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More Praise for Emanuel's Budget

By Chuck Sudo in News on Oct 24, 2011 3:30PM

Image Credit: misterbuckwheattree
Mayor Rahm Emanuel is receiving kudos for his recently unveiled budget from watchdog groups and out-of-town journalists. But then we suspect this budget would have received the praise anyway because it wasn't crafted with Eye of Newt, Scowl of Daley.

City Inspector General Joseph Ferguson was among the first to congratulate Emanuel for crafting a budget that "for the first time in (his) tenure, we will be able to fill vacancies, many of which have been empty for years."

"The administration's honest approach to budgeting, which includes ending the prior deceptive use of vacancies as a budget-management tool, is welcome," Ferguson said before adding he was disappointed with the Emanuel Administration's continuing lawsuit to limit the IG Office's ability to obtain city documents.

This morning, The Economist weighed in on Emanuel's budget, writing that it's an example of how to slash a budget without raising taxes*. The Economist also spoke to Civic Federation President Laurence Msall, who echoed Ferguson's sentiments on the Emanuel budget while reminding us of a looming pension crisis that could blow the budget to splinters if not tackled soon.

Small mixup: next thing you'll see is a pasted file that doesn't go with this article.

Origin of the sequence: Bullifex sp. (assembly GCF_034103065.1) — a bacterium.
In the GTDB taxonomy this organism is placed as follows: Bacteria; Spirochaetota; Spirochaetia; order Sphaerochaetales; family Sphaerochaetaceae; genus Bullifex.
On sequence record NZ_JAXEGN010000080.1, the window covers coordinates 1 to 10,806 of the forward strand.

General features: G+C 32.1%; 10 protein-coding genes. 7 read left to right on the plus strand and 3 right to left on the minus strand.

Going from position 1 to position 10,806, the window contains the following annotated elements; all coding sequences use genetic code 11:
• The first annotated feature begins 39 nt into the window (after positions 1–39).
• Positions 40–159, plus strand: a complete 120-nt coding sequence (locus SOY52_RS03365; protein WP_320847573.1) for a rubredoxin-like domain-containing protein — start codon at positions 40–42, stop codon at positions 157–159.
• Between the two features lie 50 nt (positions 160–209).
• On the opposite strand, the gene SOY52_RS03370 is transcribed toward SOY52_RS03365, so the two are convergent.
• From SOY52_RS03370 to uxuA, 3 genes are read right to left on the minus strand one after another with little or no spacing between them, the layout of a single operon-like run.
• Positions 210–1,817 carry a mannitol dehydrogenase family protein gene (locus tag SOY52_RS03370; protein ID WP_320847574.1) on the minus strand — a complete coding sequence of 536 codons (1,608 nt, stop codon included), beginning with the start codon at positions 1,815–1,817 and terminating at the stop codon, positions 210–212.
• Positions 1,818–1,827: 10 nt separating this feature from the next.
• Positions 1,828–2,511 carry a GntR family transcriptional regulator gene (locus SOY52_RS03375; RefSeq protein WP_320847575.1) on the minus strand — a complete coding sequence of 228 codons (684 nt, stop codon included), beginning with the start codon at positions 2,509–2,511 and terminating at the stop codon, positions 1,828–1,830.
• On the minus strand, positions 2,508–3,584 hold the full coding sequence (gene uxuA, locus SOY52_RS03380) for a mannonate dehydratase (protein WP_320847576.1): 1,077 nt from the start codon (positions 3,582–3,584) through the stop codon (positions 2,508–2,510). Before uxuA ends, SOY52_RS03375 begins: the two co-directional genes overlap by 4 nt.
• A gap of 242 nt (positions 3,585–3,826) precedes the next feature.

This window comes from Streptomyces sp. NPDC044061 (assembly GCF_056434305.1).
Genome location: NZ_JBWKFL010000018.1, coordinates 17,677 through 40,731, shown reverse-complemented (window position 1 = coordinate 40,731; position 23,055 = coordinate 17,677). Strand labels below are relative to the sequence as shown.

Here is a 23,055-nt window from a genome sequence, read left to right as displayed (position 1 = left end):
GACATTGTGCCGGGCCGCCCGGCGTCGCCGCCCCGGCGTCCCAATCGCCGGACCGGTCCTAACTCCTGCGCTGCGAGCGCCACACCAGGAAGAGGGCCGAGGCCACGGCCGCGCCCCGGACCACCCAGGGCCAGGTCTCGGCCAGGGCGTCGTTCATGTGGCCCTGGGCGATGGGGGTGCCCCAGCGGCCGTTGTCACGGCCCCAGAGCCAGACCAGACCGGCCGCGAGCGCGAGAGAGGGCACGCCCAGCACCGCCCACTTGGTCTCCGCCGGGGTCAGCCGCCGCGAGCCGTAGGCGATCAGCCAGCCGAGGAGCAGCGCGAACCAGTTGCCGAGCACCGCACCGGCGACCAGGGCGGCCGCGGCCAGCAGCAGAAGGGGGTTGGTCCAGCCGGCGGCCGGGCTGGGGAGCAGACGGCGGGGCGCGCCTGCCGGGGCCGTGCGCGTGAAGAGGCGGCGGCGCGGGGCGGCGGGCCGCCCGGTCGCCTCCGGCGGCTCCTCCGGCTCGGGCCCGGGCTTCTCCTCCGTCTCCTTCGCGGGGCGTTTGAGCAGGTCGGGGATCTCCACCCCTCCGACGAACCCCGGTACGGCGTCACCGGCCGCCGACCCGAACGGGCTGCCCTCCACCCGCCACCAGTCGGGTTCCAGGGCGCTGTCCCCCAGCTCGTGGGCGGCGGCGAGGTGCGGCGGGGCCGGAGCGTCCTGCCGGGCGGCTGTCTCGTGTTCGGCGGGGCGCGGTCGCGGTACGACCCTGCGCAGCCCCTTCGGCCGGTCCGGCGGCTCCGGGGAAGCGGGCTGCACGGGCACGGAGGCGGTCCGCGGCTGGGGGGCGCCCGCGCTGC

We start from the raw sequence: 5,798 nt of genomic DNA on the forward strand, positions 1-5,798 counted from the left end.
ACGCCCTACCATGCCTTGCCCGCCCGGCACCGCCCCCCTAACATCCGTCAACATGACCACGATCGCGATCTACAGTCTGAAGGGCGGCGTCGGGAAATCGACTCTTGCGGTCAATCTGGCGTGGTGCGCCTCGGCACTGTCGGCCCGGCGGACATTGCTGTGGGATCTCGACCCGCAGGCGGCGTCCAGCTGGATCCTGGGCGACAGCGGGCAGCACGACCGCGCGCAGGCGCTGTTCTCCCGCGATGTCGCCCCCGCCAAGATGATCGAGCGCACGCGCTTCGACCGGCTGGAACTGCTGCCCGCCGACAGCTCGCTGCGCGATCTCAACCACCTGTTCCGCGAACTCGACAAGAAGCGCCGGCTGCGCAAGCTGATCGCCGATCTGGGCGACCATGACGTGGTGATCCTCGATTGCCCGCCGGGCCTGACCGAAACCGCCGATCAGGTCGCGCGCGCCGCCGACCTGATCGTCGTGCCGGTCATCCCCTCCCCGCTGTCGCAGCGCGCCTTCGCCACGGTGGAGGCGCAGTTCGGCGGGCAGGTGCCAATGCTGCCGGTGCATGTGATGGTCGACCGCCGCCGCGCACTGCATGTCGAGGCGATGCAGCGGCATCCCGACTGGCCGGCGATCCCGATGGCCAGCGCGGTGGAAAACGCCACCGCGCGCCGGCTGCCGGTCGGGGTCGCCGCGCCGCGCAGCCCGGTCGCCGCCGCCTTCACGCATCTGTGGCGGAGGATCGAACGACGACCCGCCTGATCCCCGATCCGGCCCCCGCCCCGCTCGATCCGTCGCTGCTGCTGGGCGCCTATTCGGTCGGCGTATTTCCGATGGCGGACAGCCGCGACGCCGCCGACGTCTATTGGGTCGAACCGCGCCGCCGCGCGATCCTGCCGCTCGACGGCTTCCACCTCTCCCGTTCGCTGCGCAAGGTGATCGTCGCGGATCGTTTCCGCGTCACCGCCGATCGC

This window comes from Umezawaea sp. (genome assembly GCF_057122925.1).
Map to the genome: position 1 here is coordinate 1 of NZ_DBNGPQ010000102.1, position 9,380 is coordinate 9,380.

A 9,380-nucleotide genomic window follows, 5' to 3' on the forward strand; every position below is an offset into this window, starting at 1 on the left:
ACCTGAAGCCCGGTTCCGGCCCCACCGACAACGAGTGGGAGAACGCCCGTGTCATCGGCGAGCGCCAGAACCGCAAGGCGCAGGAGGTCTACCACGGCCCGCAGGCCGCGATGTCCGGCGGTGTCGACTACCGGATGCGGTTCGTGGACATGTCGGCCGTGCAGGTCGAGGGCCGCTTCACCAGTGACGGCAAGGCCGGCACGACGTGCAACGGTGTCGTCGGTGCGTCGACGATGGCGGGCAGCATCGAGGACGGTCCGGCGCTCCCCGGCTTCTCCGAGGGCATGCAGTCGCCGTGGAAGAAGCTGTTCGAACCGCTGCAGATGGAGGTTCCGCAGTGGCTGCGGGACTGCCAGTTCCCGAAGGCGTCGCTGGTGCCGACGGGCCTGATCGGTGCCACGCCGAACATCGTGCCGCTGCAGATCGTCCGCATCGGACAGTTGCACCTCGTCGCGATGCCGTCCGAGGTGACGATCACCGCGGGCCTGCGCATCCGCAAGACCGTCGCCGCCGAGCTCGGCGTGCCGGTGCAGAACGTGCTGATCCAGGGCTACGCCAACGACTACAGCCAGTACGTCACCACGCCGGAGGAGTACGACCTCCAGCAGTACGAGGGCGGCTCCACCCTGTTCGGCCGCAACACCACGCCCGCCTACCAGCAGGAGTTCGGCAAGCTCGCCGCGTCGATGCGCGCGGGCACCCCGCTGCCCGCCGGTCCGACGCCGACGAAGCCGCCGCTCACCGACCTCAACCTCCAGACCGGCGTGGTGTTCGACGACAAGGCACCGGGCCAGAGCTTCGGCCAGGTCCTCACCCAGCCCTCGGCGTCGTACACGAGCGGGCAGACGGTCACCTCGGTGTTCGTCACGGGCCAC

(*The Economist article does make mention of the numerous fees and small tax increases, led by the Hotel tax, that are one of the lynchpins of Emanuel's budget.)

The Economist article could serve as further fuel for Tribune columnist John Kass, who calls the out-of-town praise for Emanuel by the "Rahmantics:" "reporters flying into town, eager to plant big wet kisses on the skinny mayoral behind."

Emanuel's budget also shows he's been a quick study on Chicago politics. The budget leaves two discretionary funds untouched. The two accounts have been used by aldermen to hire relatives, pay political consultants and lease expensive cars. Emanuel is also renewing a multimillion-dollar program that lets council members order up neighborhood improvement projects.

Slashing those budgets could have been tantamount to declaring an all-our war with City Council. 33rd Ward Ald. Dick Mell told the Tribune, "I think that there are a lot of things in the budget that guys might not vote for. But I think he wants to work with the City Council. Maybe that's one of the ways that they (the mayor's office) felt that they could probably get it through the best." Another unnamed alderman said eliminating those accounts could have jeopardized Emanuel's budget.